Thus, Steve Jablonsky’s “Ender’s Game” is, musically, very modern, very minimalistic, made up of fragmented melodies and motifs drowned in atmospheric chord progressions, while Dario Marianelli’s “Pride & Prejudice” has all the depth and delicious complexity of a late 18th-century piano concerto.
Even if these scores were turned into a piano reduction, so that the sound was identical, and even if tracks were pulled out from each score which communicated similar emotions, they would be clearly different, because each composer constructed a musical soundscape that fit the world of their film.
Once a composer has answered the questions he asked of the film at the beginning of the process, he then can prayerfully consider how to use the music to communicate whatever the answers were.
Now we turn to practical applications.
– Chordal and harmonic complexity in a more straightforward, classical style generally communicates intelligence, calmness, high culture, and oftentimes a sense of oldness. (“Pride and Prejudice”)
– Musical minimalism generally sounds more modern and sentimental. (“Ender’s Game,” “Man of Steel,” “The Dark Knight Rises”)
– Simple, motivic melodies communicate a more visceral (often action-driven) story, while grand and prominent melodies speak more of character, drama, and a more “old Hollywood” sound. (See “The Bourne Ultimatum” vs. “How To Train Your Dragon”- same composer; totally different musical language.)
– A focus on rhythm communicates action; a focus on melody and harmony communicates emotion; the degree to which you blend these is an important consideration. It has been said that melody communicates to the mind, harmony to the emotions, and rhythm to the body, and there is a lot of truth to this trinity. Experimenting with that triangle is a powerful way to settle on the musical language of a project. (See “Schindler’s List” and “Forrest Gump” for a melodic/harmonic focus, “Pirates of the Caribbean: At World’s End” and “Prince of Persia” for a three-way blend, “Inception” and “Man of Steel” for a harmonic/rhythmic focus.)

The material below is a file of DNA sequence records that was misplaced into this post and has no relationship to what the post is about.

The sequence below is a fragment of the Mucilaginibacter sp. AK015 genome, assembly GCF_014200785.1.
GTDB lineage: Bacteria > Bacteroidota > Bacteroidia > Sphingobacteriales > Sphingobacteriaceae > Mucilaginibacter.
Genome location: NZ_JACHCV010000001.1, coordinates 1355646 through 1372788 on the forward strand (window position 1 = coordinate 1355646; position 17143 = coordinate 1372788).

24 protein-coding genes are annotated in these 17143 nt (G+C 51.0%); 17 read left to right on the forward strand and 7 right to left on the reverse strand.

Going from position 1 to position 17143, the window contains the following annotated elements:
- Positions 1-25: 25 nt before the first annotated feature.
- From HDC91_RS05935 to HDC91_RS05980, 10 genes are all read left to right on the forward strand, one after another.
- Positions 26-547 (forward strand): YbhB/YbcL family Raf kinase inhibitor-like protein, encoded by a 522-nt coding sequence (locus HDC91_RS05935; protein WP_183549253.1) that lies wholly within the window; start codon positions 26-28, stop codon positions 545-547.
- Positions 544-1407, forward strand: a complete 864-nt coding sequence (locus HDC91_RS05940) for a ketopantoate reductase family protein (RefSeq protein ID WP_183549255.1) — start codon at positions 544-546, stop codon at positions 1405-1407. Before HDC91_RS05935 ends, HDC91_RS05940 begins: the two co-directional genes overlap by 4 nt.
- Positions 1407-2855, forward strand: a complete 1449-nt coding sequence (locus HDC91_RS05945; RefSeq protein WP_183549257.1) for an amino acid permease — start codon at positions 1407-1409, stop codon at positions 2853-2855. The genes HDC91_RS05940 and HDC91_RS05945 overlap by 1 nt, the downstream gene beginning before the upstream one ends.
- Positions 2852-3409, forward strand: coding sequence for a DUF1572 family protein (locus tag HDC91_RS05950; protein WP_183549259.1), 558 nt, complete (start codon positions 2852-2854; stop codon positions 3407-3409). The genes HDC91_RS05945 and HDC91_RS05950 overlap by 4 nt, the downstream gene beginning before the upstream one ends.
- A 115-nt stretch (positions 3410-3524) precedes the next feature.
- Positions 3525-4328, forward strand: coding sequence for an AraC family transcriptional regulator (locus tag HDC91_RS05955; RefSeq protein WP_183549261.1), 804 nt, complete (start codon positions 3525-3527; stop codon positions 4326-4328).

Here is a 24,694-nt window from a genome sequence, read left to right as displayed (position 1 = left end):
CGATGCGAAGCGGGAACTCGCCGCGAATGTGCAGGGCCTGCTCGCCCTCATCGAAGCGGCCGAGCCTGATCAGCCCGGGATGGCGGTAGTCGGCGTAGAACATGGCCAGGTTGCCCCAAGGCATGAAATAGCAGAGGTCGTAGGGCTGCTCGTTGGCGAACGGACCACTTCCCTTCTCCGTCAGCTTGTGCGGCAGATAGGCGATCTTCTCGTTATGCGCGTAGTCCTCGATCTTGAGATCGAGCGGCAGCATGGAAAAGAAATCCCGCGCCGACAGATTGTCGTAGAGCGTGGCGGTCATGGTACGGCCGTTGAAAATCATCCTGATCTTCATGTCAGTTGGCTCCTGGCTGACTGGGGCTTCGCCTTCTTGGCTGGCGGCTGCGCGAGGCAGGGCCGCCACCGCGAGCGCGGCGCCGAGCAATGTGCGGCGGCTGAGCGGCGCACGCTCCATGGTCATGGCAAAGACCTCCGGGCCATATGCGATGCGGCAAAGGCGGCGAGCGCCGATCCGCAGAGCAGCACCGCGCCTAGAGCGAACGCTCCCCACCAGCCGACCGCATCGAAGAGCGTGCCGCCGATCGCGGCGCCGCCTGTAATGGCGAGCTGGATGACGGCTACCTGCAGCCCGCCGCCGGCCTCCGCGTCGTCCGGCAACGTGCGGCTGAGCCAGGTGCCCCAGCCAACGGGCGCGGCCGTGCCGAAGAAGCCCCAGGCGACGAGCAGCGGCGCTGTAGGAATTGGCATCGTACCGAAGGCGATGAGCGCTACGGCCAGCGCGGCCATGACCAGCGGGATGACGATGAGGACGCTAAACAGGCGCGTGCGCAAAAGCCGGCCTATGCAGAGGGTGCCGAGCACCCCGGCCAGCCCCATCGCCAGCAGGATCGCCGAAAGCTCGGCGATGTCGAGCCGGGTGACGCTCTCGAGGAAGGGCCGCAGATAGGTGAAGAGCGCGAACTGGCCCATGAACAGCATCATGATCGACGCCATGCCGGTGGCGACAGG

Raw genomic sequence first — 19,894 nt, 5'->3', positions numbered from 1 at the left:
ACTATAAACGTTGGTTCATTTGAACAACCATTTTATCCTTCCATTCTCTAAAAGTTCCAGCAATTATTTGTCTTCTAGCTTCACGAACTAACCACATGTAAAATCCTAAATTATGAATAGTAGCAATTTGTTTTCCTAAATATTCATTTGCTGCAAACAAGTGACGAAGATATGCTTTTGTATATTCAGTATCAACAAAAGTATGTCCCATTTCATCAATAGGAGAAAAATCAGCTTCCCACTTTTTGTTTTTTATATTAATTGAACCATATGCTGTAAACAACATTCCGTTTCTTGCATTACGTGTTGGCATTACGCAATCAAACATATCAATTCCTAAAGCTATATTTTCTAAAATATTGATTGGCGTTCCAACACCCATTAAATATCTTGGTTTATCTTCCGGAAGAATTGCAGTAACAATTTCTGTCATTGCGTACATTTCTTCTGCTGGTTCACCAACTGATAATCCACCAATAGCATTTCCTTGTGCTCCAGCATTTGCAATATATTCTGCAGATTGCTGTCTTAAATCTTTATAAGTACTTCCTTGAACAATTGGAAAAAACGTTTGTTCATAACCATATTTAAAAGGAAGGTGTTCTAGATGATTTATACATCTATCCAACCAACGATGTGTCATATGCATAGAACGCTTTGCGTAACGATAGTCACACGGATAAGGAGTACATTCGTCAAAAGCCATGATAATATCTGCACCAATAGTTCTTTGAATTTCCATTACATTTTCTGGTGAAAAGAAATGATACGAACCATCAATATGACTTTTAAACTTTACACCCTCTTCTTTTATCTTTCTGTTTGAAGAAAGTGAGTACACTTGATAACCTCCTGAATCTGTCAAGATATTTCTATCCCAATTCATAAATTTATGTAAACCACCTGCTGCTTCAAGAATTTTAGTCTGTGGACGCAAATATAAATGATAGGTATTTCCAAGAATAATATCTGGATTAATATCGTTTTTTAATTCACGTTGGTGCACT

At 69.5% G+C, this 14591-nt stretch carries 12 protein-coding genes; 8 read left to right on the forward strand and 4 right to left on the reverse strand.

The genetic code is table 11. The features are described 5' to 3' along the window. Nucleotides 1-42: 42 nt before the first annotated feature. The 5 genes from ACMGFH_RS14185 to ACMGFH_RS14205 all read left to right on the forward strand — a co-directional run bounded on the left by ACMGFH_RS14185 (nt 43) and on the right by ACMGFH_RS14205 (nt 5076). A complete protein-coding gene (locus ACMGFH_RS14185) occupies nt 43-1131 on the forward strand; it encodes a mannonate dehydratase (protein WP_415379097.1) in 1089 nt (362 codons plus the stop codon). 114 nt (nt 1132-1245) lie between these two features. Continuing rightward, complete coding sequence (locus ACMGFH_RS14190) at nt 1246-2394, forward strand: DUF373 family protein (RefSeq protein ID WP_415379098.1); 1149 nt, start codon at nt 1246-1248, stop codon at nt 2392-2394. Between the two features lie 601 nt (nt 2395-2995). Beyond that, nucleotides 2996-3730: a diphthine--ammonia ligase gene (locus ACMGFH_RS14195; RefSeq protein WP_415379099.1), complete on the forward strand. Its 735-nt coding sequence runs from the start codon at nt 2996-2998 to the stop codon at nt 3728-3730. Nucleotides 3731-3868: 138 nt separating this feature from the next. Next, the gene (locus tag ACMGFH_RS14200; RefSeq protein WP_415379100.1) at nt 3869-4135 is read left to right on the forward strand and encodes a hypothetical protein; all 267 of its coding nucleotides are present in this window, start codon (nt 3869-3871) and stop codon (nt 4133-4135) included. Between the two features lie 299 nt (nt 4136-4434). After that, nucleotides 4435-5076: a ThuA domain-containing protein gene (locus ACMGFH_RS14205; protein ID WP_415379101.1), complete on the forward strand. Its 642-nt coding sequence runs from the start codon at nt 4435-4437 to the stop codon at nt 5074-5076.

– That said, I believe that melody is the most important part of music and must always be the primary consideration; this is one of the things that I think much of modern film music (like “Ender’s Game” and many newer Hans Zimmer scores) is lacking. Spending time to develop a good melody- a melody worth telling, worth exploring, worth developing- is very important. Find a melody that communicates the right things for your film; the same rules which apply generally to the score apply specifically to the melody. If melody communicates to the mind, then music devoid of melody is mindless music; it might be worth listening to once or twice, but soon becomes exhausting. With every score I write, I hope to leave the audience with a melody stuck in their head long after the film is over- and to write a melody good enough that they will be happy about that!
Now let us consider the orchestration aspects of the soundscape. The notes used in a score communicate powerfully, but the way those notes are delivered also has a lot to say. Let’s look at some other scores to illustrate this point.
Michael Giacchino’s music for “Up” is a quintessential example of perfect soundscaping. The musical information in the score has the perfect amount of oldness (our hero is, after all, well into his sunset years) blended with the classic sounds of adventure that we would expect from a score like this. A waltzy sound and liberal use of accidentals and jazzy chord progressions combined with soaring melodies and heartbreakingly simple renditions of the main theme all combine to make the notes perfect for the film. But the excellence of this score doesn’t stop there; those notes are delivered in a way that sounds like “Up.” This is the goal of the soundscape-building process- to create a score that sounds like [insert film title here].
So what does “Up” sound like? A bit jazzy, with a heavy flavor of solo instruments, yet certainly not afraid to float into full orchestra when the story demands it. It sounds like something wafting out of a well-worn record player that Carl and Ellie would dance to. We hear lots of solo violin, muted trumpets, piano, lighthearted orchestral percussion, woodwinds, and other less familiar instruments which I hesitate to identify lest I reveal my own ignorance. We do NOT hear intimidating synthetic soundscapes; the trombone players get to contribute to the action music, but could probably fit in a few good naps during the session. Most of the percussion in this score is either the fun stuff (small ethnic percussion, triangle, shaker, etc.) or tonal percussion; glockenspiel, celeste, marimba- but not snare ensembles, anvils, Mahler hammers, or drum kit grooves. No bagpipes or Lord-of-the-Rings choir here.
Giacchino and his orchestrators knew what they wanted “Up” to sound like, and everything from the music to the instrumentation contributed to the consistency of that soundscape.
Some other excellent examples of scores that knew what their movie should sound like would be Dave Grusin’s “The Goonies,” James Newton Howard’s “The Village,” John Powell’s “How To Train Your Dragon” (especially if you compare and contrast 1 and 2!) and “The Bourne Ultimatum,” Geoff Zanelli’s “The Odd Life of Timothy Green.”
Here are some practical considerations for the orchestration part of soundscape creation: